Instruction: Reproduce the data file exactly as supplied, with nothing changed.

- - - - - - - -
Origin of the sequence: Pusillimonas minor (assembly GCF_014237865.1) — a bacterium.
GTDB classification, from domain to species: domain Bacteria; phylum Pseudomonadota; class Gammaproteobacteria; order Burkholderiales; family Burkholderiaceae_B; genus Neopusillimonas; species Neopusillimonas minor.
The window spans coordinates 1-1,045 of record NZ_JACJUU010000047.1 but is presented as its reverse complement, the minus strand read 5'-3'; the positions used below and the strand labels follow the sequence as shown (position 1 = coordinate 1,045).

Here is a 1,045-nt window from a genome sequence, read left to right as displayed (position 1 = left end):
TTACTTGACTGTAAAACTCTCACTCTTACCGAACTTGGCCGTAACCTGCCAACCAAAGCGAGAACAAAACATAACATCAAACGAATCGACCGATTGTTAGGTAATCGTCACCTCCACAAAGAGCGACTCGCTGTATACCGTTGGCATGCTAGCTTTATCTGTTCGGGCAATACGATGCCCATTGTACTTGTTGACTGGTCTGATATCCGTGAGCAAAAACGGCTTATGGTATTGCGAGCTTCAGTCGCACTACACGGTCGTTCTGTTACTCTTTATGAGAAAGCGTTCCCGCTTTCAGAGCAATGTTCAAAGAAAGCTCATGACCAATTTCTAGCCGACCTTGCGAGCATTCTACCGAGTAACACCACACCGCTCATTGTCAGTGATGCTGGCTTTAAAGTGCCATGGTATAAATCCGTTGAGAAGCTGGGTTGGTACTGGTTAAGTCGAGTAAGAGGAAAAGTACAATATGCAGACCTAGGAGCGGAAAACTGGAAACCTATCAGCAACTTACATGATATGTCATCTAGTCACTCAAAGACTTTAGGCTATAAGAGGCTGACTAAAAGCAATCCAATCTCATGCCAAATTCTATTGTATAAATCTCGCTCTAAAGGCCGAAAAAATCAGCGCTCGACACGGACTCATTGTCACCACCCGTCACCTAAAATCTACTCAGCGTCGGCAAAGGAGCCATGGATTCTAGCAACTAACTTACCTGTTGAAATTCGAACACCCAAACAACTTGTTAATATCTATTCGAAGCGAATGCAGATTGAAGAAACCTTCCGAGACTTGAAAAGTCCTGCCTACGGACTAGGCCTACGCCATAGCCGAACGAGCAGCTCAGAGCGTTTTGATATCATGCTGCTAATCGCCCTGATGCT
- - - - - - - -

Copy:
Origin of the sequence: Pusillimonas minor (assembly GCF_014237865.1) — a bacterium.
GTDB classification, from domain to species: domain Bacteria; phylum Pseudomonadota; class Gammaproteobacteria; order Burkholderiales; family Burkholderiaceae_B; genus Neopusillimonas; species Neopusillimonas minor.
The window spans coordinates 1-1,045 of record NZ_JACJUU010000047.1 but is presented as its reverse complement, the minus strand read 5'-3'; the positions used below and the strand labels follow the sequence as shown (position 1 = coordinate 1,045).

Here is a 1,045-nt window from a genome sequence, read left to right as displayed (position 1 = left end):
TTACTTGACTGTAAAACTCTCACTCTTACCGAACTTGGCCGTAACCTGCCAACCAAAGCGAGAACAAAACATAACATCAAACGAATCGACCGATTGTTAGGTAATCGTCACCTCCACAAAGAGCGACTCGCTGTATACCGTTGGCATGCTAGCTTTATCTGTTCGGGCAATACGATGCCCATTGTACTTGTTGACTGGTCTGATATCCGTGAGCAAAAACGGCTTATGGTATTGCGAGCTTCAGTCGCACTACACGGTCGTTCTGTTACTCTTTATGAGAAAGCGTTCCCGCTTTCAGAGCAATGTTCAAAGAAAGCTCATGACCAATTTCTAGCCGACCTTGCGAGCATTCTACCGAGTAACACCACACCGCTCATTGTCAGTGATGCTGGCTTTAAAGTGCCATGGTATAAATCCGTTGAGAAGCTGGGTTGGTACTGGTTAAGTCGAGTAAGAGGAAAAGTACAATATGCAGACCTAGGAGCGGAAAACTGGAAACCTATCAGCAACTTACATGATATGTCATCTAGTCACTCAAAGACTTTAGGCTATAAGAGGCTGACTAAAAGCAATCCAATCTCATGCCAAATTCTATTGTATAAATCTCGCTCTAAAGGCCGAAAAAATCAGCGCTCGACACGGACTCATTGTCACCACCCGTCACCTAAAATCTACTCAGCGTCGGCAAAGGAGCCATGGATTCTAGCAACTAACTTACCTGTTGAAATTCGAACACCCAAACAACTTGTTAATATCTATTCGAAGCGAATGCAGATTGAAGAAACCTTCCGAGACTTGAAAAGTCCTGCCTACGGACTAGGCCTACGCCATAGCCGAACGAGCAGCTCAGAGCGTTTTGATATCATGCTGCTAATCGCCCTGATGCT